The ethanol tariff eliminates the cost difference between buying Chinese ethanol and the cheaper American ethanol. In an effort to reduce the infamous smog that covers many Chinese cities, the Chinese government plans to mandate that all gasoline be blended with ethanol by 2020. This plan calls for 16.5 million tons of ethanol, which requires nearly 50 million tons of corn to produce. Currently, China only produces around 2.7 tons of ethanol annually. Experts believe the Chinese market will be unable to meet the demand for domestically produced ethanol. Brazil is the largest producer of ethanol in the world, but their prices are still much to high for China. Economists believe this will force China to once again turn to US production of ethanol.
Experts point out that the $3 billion fingered by China for tariffs is just a small percentage of the hundreds of billions of dollars in goods that flow annually between the US and China. Tariffs are unlikely to hinder this trade relationship anytime soon, but they could have serious consequences for certain industries. US pork producers worry that the 25% tariff on pork could have a significant impact on rural America. Chinese voices have called for a tariff on US imported soybeans. China currently stands as the largest market for US soybeans. A tariff on soybeans could have further consequences for rural America, an import fraction of President Trump’s base.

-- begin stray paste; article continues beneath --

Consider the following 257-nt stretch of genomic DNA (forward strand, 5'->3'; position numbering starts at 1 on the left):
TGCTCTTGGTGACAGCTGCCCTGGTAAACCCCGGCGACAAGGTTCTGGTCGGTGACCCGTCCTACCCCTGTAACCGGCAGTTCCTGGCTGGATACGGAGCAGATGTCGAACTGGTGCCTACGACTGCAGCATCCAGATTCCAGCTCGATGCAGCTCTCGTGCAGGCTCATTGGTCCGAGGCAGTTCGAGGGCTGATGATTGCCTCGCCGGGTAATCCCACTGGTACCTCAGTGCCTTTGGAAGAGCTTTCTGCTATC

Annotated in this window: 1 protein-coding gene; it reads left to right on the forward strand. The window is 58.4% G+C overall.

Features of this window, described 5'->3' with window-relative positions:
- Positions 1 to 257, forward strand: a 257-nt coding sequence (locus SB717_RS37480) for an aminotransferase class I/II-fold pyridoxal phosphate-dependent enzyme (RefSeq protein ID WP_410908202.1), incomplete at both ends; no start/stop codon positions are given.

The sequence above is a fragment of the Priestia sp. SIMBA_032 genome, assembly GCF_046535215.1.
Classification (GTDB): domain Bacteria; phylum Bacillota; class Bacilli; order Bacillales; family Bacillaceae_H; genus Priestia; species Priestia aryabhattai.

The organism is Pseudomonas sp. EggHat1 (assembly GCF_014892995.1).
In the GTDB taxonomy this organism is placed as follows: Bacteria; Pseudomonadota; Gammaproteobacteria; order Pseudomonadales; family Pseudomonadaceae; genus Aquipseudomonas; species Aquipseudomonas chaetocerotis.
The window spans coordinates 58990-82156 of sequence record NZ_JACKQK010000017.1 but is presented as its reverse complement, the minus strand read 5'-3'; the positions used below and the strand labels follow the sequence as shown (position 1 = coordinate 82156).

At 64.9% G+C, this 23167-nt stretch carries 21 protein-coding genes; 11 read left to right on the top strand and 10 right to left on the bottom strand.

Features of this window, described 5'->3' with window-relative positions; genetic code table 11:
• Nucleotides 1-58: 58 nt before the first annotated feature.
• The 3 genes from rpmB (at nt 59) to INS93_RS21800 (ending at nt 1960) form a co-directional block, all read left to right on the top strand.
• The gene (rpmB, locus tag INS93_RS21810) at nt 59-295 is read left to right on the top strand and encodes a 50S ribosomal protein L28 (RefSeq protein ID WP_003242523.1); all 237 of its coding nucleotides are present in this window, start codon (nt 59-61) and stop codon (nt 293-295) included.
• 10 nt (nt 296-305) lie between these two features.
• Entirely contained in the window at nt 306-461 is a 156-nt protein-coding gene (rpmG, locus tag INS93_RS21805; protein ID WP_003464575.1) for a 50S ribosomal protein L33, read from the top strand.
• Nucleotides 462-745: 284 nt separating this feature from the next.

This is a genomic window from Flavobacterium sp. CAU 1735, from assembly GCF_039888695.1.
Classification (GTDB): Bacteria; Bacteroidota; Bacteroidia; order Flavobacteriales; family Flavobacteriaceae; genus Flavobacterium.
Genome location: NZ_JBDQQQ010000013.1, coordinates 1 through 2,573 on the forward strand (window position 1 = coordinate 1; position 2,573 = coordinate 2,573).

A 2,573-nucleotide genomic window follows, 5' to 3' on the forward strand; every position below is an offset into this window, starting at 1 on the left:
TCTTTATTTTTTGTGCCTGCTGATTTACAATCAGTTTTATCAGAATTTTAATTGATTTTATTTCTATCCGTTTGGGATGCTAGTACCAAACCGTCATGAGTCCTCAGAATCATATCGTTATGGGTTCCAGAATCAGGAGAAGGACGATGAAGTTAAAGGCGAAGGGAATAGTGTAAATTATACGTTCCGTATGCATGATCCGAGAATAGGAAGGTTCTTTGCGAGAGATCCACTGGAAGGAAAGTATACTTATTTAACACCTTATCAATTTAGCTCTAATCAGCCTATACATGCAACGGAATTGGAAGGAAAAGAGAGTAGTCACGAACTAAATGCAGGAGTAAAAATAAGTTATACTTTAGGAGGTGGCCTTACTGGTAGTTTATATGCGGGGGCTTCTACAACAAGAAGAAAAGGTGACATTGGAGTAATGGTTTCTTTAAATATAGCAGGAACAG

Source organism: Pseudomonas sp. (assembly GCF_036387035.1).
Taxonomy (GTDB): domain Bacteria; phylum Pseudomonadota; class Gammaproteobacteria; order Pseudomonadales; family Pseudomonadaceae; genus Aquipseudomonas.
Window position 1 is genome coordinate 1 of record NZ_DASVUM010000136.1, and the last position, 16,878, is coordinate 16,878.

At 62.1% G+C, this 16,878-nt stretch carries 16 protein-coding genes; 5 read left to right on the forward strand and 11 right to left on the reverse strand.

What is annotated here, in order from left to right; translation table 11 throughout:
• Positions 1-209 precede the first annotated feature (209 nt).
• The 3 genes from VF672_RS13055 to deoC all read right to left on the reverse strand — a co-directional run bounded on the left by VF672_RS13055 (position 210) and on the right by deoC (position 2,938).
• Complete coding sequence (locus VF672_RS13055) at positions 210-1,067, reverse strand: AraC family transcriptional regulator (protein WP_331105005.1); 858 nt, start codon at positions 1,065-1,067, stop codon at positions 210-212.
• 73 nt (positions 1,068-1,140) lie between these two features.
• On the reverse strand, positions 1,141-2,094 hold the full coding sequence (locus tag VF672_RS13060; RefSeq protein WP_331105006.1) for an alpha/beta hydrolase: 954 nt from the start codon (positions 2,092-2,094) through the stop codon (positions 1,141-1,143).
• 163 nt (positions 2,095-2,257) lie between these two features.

Some of the largest US pork producers are actually Chinese owned companies. It is not yet clear whether Chinese owned organizations will be exempt from the tariffs.
Trump’s China Tariffs
In addition to the controversial steel and aluminum tariffs, President Trump has also announced duties specifically targeting China.
Friday, March 23, President Trump announced tariffs on $50 billion of Chinese goods in response to Chinese theft of American intellectual property and Beijing’s alleged pressuring of foreign companies to hand over technology. President Trump indicated these tariffs were only the beginning stages of his actions against China. The Trump administration has not indicated which goods specifically can be expected to be hit with tariffs, but Chinese machinery, aerospace, and technology industries can expect to see tariffs. Washington has said they will also take steps to limit Chinese investment into US tech.